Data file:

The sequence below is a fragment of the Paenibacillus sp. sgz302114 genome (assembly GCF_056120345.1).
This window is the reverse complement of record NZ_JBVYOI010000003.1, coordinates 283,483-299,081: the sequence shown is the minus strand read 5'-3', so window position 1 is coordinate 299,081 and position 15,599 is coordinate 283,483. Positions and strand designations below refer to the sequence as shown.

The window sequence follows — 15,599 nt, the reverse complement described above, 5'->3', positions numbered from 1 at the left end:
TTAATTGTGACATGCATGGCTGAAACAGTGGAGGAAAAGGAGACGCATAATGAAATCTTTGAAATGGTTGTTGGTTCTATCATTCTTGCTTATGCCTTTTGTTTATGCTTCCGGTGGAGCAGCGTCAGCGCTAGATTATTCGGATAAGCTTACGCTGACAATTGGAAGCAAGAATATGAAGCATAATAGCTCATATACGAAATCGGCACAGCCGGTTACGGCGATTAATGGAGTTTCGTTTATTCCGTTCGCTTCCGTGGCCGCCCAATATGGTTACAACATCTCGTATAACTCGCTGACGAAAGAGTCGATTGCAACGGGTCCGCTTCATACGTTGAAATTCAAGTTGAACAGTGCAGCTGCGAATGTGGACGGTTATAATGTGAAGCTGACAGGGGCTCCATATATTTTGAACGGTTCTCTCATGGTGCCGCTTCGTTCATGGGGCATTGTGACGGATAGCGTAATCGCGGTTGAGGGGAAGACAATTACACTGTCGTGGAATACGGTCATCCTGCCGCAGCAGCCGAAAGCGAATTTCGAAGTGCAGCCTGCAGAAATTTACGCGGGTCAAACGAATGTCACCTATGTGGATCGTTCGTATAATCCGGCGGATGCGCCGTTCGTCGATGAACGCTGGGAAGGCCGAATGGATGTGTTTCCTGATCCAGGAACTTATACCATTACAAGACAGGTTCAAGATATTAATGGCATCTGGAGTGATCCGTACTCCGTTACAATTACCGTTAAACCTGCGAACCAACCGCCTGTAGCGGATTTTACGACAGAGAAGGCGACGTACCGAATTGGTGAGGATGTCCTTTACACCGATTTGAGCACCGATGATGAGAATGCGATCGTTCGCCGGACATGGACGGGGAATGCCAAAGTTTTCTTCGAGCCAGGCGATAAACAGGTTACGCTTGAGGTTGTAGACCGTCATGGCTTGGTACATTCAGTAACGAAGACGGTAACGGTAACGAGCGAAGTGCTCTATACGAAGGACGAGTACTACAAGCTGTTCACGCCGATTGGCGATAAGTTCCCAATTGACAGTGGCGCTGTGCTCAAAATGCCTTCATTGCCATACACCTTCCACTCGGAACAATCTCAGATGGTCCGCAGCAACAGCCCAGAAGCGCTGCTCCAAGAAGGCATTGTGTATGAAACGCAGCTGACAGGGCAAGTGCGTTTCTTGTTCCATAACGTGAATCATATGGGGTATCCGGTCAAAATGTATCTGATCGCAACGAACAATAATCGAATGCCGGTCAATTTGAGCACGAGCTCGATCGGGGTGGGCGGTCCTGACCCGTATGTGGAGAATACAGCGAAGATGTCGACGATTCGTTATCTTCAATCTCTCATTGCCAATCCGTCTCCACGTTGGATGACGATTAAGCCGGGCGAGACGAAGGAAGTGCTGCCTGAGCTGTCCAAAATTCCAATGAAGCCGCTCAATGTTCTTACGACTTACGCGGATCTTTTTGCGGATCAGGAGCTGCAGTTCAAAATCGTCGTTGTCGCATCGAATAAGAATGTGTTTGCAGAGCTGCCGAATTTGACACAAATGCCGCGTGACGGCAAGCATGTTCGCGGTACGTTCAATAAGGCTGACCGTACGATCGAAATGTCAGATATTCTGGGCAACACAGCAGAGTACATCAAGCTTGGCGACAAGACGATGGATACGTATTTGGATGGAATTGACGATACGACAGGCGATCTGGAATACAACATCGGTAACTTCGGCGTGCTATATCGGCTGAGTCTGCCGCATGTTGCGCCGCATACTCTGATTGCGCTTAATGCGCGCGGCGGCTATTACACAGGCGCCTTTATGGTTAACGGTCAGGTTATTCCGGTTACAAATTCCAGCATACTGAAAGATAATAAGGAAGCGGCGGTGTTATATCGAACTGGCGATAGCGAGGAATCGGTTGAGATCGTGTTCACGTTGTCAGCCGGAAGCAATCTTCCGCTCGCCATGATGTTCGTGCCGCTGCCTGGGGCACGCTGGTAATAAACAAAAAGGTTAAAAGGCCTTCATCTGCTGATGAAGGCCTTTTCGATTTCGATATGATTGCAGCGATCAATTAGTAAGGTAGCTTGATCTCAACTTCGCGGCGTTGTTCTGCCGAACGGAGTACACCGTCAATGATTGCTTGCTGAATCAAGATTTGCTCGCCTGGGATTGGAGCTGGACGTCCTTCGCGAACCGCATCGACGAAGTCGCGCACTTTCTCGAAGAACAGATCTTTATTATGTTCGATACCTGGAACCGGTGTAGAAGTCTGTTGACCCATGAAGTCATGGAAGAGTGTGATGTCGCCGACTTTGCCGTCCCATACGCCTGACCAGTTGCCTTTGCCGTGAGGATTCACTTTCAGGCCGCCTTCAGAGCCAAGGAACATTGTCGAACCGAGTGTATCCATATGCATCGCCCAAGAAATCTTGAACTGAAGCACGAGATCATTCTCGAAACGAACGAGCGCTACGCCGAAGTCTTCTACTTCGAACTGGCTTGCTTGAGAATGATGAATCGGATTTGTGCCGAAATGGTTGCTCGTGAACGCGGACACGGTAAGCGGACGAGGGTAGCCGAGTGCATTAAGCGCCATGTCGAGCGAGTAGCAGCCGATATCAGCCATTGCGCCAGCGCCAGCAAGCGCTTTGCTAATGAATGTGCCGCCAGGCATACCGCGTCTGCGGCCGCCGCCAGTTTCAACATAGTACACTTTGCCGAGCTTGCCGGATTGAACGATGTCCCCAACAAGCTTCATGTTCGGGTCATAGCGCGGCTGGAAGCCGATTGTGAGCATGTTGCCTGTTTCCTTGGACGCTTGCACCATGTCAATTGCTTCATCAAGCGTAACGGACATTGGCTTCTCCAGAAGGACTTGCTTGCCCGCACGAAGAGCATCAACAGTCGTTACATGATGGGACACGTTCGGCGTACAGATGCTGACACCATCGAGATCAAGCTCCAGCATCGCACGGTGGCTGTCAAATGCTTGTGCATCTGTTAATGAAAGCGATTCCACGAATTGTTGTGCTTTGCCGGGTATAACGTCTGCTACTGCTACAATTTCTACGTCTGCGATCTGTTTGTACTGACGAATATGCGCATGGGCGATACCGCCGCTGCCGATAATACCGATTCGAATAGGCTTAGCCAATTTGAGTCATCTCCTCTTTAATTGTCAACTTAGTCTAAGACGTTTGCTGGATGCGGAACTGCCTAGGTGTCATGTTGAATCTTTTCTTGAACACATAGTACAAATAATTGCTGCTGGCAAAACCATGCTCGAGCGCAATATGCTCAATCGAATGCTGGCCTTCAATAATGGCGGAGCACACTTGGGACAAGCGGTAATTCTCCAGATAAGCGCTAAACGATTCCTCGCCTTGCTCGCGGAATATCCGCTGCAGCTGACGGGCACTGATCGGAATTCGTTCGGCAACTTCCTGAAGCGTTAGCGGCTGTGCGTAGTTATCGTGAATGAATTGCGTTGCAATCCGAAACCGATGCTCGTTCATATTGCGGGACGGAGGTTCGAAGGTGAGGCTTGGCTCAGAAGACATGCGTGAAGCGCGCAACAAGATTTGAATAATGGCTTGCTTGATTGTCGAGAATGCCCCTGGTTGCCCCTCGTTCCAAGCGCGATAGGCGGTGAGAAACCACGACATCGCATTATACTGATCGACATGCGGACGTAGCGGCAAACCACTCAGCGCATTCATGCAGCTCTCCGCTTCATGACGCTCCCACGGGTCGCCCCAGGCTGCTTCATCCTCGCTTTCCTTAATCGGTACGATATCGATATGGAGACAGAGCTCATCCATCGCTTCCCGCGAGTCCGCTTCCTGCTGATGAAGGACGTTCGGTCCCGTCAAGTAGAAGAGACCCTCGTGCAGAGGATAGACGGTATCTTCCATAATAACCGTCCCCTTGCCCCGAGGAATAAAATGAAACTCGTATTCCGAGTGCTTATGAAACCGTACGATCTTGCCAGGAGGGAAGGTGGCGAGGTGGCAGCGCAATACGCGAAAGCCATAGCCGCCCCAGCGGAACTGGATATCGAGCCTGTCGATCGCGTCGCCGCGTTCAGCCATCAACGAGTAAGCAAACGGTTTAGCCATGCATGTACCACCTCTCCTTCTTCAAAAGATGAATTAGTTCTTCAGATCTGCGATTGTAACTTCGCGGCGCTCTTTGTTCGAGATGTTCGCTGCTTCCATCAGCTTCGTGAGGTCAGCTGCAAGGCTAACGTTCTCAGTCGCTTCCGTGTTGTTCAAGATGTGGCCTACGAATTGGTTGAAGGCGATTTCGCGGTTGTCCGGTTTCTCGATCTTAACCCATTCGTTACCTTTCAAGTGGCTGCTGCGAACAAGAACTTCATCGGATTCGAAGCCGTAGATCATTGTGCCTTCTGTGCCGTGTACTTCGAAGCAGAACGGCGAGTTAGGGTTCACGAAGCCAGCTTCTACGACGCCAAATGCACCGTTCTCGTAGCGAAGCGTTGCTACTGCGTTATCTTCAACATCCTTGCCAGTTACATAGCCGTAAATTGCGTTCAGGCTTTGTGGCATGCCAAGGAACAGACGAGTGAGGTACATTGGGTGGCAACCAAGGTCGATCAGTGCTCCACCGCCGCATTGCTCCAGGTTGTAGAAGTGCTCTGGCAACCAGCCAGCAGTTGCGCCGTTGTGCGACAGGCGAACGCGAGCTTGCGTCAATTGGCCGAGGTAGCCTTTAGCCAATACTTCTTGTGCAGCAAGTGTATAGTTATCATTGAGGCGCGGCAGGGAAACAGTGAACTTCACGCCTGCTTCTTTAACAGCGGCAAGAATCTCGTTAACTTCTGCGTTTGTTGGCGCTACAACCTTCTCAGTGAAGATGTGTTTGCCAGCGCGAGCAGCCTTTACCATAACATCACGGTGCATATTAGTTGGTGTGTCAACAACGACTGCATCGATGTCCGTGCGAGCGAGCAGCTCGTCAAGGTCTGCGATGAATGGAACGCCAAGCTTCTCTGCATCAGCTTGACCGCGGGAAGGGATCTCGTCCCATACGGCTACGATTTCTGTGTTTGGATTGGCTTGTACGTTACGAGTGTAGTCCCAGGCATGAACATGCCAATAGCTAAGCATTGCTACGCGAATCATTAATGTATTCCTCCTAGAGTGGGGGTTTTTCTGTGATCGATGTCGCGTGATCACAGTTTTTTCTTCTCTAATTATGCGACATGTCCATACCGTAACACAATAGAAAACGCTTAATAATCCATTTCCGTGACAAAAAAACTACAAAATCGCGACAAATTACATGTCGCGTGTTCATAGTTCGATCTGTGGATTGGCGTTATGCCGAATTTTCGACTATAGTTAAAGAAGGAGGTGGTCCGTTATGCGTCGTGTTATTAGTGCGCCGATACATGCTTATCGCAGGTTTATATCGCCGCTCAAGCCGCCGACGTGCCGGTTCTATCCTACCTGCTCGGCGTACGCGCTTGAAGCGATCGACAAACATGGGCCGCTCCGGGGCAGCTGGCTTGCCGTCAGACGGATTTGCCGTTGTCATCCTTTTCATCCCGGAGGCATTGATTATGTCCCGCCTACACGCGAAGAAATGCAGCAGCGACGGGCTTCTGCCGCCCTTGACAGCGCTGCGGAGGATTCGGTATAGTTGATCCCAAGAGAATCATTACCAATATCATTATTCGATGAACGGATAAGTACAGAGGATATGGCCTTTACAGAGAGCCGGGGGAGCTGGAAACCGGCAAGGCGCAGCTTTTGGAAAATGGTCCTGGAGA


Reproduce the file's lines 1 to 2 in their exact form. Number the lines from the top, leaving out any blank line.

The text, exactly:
The sequence below is a fragment of the Paenibacillus sp. sgz302114 genome (assembly GCF_056120345.1).
This window is the reverse complement of record NZ_JBVYOI010000003.1, coordinates 283,483-299,081: the sequence shown is the minus strand read 5'-3', so window position 1 is coordinate 299,081 and position 15,599 is coordinate 283,483. Positions and strand designations below refer to the sequence as shown.